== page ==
You’ve got a groupie! I believe your work can help us understand our own work better!

Our numbers are 100% predictive; they exhibit a simple and sweet logic. …but, are they really logical? In the face of all that is big bang cosmology, I (and a few others) think these numbers are especially logical.

Closer to Pythagoras than to Hawking, may we be a “Greek chorus” and sing your praises hoping that you don’t mind having some folks look over your shoulder! Thanks.

Best wishes indeed,

RE: An experiment to test the discreteness of time –

TO: Marios Christodoulou, Andrea Di Biagio, Pierre Martin-Dussaud

Did you know that there are 202 base-2 notations from the Planck base units to the current day and size of the universe?

To follow the numbers:

Beginnings: We’re just a bunch of high school people exploring a tetrahedron and the octahedron and tetrahedrons within it, and so on down.

112 steps to the Planck Length:

Current explanation:

Tong, David

David Tong
Department of Mathematics and Theoretical Physics (DAMPT)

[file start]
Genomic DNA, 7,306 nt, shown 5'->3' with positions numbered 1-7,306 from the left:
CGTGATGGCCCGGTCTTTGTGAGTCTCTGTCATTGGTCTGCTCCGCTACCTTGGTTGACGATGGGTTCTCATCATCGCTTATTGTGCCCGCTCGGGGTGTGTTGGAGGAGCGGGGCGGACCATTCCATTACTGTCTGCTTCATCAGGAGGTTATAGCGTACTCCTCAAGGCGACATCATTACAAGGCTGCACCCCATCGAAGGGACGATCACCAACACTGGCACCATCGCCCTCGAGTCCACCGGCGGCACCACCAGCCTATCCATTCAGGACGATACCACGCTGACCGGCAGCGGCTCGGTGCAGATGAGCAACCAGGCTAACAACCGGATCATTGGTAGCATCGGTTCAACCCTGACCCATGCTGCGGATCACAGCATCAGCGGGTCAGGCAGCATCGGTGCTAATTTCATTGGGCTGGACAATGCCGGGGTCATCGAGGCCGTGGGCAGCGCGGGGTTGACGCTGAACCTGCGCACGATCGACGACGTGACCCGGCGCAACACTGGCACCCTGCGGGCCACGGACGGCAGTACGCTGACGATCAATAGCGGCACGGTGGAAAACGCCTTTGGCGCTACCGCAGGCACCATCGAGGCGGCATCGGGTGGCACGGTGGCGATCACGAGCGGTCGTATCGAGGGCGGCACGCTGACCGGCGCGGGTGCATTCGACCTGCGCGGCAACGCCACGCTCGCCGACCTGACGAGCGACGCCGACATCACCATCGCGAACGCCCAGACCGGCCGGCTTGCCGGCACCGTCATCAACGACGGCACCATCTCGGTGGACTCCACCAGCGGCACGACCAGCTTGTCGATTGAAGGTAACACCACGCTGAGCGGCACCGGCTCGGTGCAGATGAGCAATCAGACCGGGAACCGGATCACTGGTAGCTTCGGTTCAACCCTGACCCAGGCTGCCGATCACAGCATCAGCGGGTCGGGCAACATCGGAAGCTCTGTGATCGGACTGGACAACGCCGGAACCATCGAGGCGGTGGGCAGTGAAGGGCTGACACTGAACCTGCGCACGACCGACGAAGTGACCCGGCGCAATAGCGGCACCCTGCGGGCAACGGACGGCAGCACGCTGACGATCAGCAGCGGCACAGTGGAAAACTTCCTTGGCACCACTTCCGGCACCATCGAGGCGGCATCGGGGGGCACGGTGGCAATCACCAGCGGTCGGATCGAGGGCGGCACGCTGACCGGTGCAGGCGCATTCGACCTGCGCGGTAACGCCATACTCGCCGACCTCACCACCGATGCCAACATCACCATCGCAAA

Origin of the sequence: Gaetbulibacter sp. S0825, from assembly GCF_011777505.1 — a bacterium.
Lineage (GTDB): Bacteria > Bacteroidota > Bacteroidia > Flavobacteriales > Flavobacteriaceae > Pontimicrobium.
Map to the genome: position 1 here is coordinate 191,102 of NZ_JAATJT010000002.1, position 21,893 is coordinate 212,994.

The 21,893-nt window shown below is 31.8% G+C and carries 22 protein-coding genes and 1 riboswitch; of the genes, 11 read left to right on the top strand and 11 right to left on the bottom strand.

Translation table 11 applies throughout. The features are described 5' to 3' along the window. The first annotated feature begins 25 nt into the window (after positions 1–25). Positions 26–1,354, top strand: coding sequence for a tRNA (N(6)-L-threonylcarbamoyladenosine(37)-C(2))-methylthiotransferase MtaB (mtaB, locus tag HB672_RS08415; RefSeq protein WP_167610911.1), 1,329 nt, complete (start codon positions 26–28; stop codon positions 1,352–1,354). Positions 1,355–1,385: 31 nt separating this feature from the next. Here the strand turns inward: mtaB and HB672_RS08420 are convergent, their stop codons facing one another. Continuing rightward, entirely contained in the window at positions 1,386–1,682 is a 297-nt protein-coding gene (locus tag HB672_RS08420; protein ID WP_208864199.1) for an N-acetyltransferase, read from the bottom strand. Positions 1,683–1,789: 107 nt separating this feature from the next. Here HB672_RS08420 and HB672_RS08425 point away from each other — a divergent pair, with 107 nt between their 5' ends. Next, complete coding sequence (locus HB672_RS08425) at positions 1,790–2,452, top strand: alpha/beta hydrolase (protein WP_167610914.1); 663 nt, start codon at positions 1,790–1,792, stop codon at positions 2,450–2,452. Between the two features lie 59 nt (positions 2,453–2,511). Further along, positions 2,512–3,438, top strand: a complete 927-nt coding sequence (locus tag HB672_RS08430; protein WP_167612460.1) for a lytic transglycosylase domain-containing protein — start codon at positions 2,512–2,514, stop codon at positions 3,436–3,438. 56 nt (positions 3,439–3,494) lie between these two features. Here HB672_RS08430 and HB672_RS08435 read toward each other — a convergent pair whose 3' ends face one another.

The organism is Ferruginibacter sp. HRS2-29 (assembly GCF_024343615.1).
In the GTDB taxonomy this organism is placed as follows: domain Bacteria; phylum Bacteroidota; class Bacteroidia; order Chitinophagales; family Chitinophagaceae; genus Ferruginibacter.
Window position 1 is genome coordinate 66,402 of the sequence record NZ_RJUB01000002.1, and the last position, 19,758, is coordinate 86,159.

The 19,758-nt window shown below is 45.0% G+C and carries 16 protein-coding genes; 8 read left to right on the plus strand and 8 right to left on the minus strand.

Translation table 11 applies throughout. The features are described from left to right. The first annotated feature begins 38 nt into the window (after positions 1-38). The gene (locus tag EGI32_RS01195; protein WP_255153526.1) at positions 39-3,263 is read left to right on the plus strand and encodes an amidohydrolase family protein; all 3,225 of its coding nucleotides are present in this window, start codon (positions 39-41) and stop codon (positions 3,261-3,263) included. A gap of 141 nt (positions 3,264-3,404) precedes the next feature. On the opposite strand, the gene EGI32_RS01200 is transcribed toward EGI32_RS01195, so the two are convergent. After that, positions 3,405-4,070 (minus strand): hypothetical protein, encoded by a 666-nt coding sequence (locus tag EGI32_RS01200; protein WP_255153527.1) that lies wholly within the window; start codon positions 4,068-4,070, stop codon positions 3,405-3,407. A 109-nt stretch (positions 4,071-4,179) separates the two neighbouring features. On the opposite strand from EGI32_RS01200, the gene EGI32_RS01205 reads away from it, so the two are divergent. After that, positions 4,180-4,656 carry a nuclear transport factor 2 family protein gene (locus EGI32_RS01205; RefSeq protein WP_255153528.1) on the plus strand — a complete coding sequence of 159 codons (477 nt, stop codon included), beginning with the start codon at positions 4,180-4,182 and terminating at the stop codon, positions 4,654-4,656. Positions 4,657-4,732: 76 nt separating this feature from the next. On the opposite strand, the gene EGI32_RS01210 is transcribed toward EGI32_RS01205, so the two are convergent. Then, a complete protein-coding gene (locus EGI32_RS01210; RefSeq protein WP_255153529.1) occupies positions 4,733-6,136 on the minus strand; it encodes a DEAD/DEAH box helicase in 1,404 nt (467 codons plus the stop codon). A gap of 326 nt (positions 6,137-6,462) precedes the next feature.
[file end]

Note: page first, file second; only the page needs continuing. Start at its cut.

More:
Cambridge University, Wilberforce Road
Cambridge, England

ArXiv (99)A Matrix Model for WZW (2016), DBI in the Sky (2004)
Google Scholar
Video:  YouTube Quantum Fields: The Real Building Blocks of the Universe, The Royal Institution, 15 Feb  2017

Most recent email: September 30, 2020

Dear Prof. Dr. David Tong:

Just over three years ago I sent a  little note after listening to your 2017 Royal Institution Faraday Lecture. Today, I pulled from my shelf a periodical, Fields Within Fields…Within Fields, that back in 1970 in NYC, Julius Stuhlman gave me. He was the founder of the World Institute Council and the Publisher of a Fields Within Fields… Within FieldsDr. Ervin Laszlo was part of his entourage of writers.

There were people who would cheer and support your work even before you were born!

Of course, we’ve had the benefit of Frank Wilczek’s work to exegete the 1899 insights and calculations of Max Planck, along with Max’s 1905 publication of The Theory Of Heat Radiation, and the 1914 English translation with Morton Masius.

My questions are few:
1. Can we take the Planck units as a starting point for the universe?
2. In the spirit of John Wheeler and his quantum foam, is there any possibility that it could instantiate as an infinitesimal sphere?